Once again, I’d like to share some more Victorian Etiquette. My past two posts covered manners. Here are links to both January and February’s posts if you missed them.
|Pink Gingerbread Victorian style home from Pinterest|
Today I want to share the etiquette of visiting.
That rule hasn’t changed much. I’d say closer to three days than a week.
2. If you receive an invitation for an extended visit, then assume your spouse is welcome. But do not bring children or servants unless that is in the invitation.
If I went to visit friends, I couldn’t imagine not taking my children. But a party invitation would be different. I read an account in Farmer Boy by Laura Ingels Wilder where Almanzo’s parents left their four children for a week to visit someone. The oldest child was a teen. There is no way my mother would have left my sisters and me for a week with me in charge. Who listens to their older sister? And the Wilders were farmers and had no servants, so leaving your children alone must have been perfectly acceptable.
3. Don’t treat your friend’s house like a hotel, visiting others, transacting business about town, and coming and going at all hours that suit you.
Haven’t we all had that guest who stays at our home but spends little time with us because they were catching up with everyone else?
As for the host:
|Texas Visitors from priceypads.com|
· 1. When you know the time your guests are to arrive in town, have a carriage ready at the depot. Family members meeting them there will make them feel welcome. Take their baggage-checks and retrieve and put in a conveyance to be taken to your home so they needn’t be bothered with the chore.
a warm pleasant room ready for your guest, supplied with water, soap, a towel,
comb, hairbrush, brush-broom, hat-brush, pomade (hairstyling cream) cologne
matches, needles and pins.
Wow! That’s more than any modern hotel offers its customers.
Now here are some Nevers for a host and guests
· 1. Never send your guest, who is accustomed to a warm room, to a cold and damp spare bed to sleep.
· 2. Never cross your legs and put out your foot, in the streetcar aisle, or places where it will trouble others passing by.
· 3. Never examine the names cards in the card basket. While the basket may be in plain view in the drawing-room, you are not permitted to look at them unless you are invited to.
Name cards or calling cards were carried by everyone. When arriving at a home, you gave the card to the servant that answered the door. The host took the card and, based on the name, the servant was instructed which room to place the caller. Then the cards were left in a basket on display in the foyer. I imagine it was a bit prestigious to have a lot of cards on display.
|Victorian Calling cards on Ebay|
How many of these rules were you brought up with in some form or other?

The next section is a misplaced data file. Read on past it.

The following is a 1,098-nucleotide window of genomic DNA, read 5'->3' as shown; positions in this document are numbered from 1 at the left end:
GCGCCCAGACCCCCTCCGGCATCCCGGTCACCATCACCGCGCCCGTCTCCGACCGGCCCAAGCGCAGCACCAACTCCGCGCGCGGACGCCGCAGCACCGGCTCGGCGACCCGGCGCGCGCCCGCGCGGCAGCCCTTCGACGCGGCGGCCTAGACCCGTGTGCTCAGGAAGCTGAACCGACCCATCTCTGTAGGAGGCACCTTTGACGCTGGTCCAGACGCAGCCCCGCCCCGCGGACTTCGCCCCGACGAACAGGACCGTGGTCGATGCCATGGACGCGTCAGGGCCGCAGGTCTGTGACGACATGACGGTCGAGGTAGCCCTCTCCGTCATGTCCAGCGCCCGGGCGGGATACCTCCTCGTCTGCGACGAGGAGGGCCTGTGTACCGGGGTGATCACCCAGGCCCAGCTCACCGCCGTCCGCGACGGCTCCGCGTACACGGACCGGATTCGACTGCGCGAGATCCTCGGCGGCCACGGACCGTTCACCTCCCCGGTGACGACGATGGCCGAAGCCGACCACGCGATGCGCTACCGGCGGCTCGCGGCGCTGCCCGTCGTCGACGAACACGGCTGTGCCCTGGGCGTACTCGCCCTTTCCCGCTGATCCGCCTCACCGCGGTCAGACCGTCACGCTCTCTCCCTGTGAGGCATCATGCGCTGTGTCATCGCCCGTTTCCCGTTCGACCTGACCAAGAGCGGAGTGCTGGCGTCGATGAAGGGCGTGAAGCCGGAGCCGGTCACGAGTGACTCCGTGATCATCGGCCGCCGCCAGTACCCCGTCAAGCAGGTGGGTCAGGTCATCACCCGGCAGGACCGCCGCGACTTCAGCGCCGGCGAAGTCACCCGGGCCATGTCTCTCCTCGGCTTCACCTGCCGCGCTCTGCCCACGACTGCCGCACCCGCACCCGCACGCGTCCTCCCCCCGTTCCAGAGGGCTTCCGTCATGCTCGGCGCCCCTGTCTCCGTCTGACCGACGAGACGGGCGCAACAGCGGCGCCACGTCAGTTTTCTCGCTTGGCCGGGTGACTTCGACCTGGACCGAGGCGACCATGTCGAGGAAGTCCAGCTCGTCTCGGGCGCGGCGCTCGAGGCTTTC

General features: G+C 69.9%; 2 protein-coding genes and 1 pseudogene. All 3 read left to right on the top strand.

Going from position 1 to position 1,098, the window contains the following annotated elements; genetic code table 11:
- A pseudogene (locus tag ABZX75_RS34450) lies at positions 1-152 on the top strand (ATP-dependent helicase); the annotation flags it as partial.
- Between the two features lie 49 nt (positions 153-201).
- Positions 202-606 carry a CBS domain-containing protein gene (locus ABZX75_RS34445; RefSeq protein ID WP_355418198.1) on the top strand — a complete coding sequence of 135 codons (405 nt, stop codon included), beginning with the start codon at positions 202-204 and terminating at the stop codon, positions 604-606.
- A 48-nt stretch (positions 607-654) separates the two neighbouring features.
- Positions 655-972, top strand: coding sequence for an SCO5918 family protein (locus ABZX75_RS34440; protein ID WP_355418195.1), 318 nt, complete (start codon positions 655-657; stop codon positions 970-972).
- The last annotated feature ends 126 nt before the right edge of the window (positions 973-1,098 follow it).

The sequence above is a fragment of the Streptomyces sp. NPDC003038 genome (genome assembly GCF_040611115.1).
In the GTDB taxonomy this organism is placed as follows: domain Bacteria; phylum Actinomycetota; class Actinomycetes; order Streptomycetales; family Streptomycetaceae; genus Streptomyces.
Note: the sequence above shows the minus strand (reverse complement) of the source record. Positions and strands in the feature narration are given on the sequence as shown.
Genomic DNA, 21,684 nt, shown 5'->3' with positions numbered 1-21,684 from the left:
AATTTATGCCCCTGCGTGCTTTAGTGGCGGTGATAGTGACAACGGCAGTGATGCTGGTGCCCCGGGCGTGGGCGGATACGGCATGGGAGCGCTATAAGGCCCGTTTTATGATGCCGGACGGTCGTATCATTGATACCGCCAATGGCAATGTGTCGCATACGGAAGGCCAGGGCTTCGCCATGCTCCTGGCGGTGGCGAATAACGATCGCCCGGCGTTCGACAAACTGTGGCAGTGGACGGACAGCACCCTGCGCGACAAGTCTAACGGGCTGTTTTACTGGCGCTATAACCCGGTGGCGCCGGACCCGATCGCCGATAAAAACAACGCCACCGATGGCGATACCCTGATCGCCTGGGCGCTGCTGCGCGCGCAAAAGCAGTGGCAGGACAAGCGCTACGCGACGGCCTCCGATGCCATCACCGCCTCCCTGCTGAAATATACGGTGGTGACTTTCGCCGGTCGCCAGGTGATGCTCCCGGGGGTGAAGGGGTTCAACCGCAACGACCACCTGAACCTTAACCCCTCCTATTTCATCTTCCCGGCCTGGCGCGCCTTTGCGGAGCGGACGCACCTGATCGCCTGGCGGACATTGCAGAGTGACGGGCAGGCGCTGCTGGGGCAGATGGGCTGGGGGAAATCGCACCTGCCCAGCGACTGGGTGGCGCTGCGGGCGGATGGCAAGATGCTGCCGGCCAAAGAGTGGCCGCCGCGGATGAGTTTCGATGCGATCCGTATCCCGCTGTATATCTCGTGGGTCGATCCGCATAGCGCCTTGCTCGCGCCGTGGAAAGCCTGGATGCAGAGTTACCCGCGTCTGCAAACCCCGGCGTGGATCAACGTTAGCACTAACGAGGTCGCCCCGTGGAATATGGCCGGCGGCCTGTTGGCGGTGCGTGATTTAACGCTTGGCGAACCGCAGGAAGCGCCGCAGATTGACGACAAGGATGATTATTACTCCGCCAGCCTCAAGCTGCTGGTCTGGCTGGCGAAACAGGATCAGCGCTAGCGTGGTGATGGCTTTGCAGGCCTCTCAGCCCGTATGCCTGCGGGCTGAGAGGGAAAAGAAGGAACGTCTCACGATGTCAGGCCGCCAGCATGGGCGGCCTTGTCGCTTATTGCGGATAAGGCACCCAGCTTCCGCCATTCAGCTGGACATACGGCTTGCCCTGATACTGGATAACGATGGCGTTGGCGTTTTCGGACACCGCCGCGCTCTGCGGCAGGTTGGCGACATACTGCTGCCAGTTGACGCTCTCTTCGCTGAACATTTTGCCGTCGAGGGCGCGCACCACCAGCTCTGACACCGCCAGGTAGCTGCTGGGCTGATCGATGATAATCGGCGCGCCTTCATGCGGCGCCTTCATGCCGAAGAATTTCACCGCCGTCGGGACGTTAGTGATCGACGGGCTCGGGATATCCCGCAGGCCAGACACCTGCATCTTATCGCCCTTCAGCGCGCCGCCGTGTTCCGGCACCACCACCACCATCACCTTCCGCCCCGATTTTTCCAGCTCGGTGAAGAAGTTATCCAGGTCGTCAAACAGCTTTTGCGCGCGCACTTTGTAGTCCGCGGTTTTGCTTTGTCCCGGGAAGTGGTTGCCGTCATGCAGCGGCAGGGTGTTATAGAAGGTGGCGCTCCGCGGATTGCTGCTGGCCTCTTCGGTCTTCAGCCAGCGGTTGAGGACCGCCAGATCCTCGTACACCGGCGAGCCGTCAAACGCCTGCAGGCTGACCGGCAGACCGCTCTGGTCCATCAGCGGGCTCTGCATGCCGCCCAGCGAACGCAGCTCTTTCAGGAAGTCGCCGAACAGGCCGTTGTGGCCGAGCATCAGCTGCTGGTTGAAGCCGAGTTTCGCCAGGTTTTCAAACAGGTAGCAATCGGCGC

Next month I’ll talk about etiquette at the table.
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Cindy Ervin Huff is an Award-winning author of Historical and Contemporary Romance. She loves infusing hope into her stories of broken people. She is addicted to reading and chocolate. Her idea of a vacation is visiting historical sites and an ideal date with her hubby of almost fifty years would be live theater.
Visit her website and sign up for her newsletter and receive some free short stories as a thank you. www.cindyervinhuff.com
Angelina’s Resolve: Book 1 of Village of Women
|Buy link here|
Modern-thinking Angelina DuBois is determined to prove her cousin Hiram wrong. He fired her from the architect firm she helped grow when her father’s will left the business to Hiram. Using her large inheritance and architectural degree, she sets out to create a village run by women—Resolve, Kansas.
Carpenter and Civil War veteran Edward Pritchard’s dream of building homes for Chicago’s elite must be put on hold until he gains references. Serving as a contractor under Angelina’s well-known DuBois name provides that opportunity. But can Angelina trust her handsome new carpenter to respect her as his boss? Will the project take Edward one step closer to his goals, or will it make him a laughingstock? Can these two strong-willed people find love amid such an unconventional experiment?
Thank you for the interesting post today. I am sure that the automobile changed a lot of these rules because stays were probably shorter? I never heard any of these rules before, so I had to think of a reason why.ReplyDelete
Cindy, another interesting blog about Victorian etiquette when visiting. I'm interested in the pink Victorian house you got off from Pinterest. It looks like one that is in Georgetown, Colorado and is marked on their historical register. Do you know if it's the same house? Thank you!ReplyDelete